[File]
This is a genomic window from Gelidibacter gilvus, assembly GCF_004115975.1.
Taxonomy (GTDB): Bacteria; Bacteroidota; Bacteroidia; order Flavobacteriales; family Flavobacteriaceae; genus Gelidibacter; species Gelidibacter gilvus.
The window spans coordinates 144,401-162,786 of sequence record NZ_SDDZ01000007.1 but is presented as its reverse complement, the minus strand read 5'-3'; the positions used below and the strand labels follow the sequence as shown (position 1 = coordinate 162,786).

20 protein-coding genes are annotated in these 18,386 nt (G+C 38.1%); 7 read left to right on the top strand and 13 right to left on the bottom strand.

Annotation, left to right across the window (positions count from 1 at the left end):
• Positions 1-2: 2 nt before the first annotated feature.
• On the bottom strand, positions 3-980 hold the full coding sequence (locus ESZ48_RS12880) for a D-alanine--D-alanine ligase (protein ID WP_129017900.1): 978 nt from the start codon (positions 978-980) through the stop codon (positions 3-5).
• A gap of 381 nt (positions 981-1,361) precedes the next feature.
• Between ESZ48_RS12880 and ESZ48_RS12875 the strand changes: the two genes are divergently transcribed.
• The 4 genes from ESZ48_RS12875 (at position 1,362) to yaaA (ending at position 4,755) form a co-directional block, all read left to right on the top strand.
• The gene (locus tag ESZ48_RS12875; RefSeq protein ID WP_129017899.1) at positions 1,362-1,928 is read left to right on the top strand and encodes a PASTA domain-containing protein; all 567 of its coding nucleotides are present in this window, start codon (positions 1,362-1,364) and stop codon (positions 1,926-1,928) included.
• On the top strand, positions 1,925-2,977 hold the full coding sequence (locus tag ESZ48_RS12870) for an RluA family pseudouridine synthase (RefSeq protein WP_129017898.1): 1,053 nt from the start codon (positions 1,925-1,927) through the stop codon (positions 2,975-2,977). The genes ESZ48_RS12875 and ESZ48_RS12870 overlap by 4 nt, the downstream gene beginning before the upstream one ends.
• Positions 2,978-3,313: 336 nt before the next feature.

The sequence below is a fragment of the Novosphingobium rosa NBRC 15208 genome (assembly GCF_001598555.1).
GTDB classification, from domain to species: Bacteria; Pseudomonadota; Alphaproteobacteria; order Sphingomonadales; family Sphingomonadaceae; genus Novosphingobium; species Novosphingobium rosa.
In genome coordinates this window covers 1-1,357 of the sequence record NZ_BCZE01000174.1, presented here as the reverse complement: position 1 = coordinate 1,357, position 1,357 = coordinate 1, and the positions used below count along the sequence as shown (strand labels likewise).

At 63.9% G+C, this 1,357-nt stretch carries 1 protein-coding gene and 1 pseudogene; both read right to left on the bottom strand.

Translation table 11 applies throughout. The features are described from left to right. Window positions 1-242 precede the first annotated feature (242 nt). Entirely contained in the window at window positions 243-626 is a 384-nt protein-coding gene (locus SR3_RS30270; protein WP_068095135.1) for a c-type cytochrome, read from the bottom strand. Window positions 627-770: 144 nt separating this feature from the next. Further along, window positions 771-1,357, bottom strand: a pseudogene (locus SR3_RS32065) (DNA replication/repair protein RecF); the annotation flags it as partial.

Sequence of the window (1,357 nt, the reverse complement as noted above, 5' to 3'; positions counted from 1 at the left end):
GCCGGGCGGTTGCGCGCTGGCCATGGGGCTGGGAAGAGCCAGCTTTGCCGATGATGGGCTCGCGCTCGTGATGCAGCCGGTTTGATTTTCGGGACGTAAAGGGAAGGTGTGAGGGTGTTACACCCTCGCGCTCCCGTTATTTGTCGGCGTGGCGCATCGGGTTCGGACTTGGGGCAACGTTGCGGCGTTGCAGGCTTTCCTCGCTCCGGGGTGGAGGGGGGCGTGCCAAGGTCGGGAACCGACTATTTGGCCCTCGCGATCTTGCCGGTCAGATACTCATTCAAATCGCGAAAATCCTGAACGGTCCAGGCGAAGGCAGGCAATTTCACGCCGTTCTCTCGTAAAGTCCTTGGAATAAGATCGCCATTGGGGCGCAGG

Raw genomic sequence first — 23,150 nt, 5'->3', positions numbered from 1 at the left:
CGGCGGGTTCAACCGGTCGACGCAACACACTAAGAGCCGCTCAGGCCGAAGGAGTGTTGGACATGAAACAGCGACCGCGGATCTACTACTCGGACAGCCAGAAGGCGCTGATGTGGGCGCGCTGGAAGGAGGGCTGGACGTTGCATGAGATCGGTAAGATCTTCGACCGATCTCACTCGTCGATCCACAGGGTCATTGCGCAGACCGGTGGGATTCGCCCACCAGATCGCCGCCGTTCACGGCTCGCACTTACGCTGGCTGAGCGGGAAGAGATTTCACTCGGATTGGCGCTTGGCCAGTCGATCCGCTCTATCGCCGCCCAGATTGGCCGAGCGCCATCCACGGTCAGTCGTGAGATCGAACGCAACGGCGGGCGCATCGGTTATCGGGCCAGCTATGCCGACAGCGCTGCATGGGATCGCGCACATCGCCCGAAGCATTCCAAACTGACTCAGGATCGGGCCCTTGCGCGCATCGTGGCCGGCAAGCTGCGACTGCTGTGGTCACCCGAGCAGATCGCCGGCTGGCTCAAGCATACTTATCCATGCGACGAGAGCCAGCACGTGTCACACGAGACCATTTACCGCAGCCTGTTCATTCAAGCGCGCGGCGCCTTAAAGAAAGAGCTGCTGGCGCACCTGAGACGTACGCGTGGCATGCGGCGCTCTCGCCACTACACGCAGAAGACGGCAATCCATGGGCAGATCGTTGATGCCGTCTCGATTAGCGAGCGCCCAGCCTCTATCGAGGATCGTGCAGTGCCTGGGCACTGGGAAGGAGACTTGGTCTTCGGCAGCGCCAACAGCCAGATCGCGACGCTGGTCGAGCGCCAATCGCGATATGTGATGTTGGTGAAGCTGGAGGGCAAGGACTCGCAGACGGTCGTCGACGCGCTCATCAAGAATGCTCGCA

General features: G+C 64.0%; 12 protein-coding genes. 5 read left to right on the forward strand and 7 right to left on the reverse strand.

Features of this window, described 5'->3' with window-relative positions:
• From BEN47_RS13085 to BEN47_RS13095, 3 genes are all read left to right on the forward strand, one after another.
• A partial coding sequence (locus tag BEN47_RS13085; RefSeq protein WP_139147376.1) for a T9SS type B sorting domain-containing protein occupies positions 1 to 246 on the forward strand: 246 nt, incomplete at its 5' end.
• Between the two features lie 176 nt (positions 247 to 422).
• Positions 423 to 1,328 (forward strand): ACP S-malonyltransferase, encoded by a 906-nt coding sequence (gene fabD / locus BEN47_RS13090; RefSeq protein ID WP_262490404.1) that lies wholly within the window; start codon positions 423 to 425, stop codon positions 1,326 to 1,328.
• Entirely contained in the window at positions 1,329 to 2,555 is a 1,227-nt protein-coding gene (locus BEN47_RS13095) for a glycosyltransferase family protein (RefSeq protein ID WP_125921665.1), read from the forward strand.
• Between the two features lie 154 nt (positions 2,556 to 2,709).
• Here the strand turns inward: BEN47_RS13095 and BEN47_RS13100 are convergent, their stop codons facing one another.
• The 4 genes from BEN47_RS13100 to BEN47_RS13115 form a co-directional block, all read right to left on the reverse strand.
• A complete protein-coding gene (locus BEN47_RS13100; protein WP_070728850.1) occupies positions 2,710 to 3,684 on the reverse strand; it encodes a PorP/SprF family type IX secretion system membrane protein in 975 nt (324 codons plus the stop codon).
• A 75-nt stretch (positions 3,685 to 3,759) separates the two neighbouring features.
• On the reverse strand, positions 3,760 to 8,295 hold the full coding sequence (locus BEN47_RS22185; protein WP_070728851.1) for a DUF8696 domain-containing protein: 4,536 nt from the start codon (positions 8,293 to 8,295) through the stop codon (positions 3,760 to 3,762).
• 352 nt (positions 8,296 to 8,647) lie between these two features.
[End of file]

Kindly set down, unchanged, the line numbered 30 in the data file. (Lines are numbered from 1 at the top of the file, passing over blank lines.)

• Between the two features lie 154 nt (positions 2,556 to 2,709).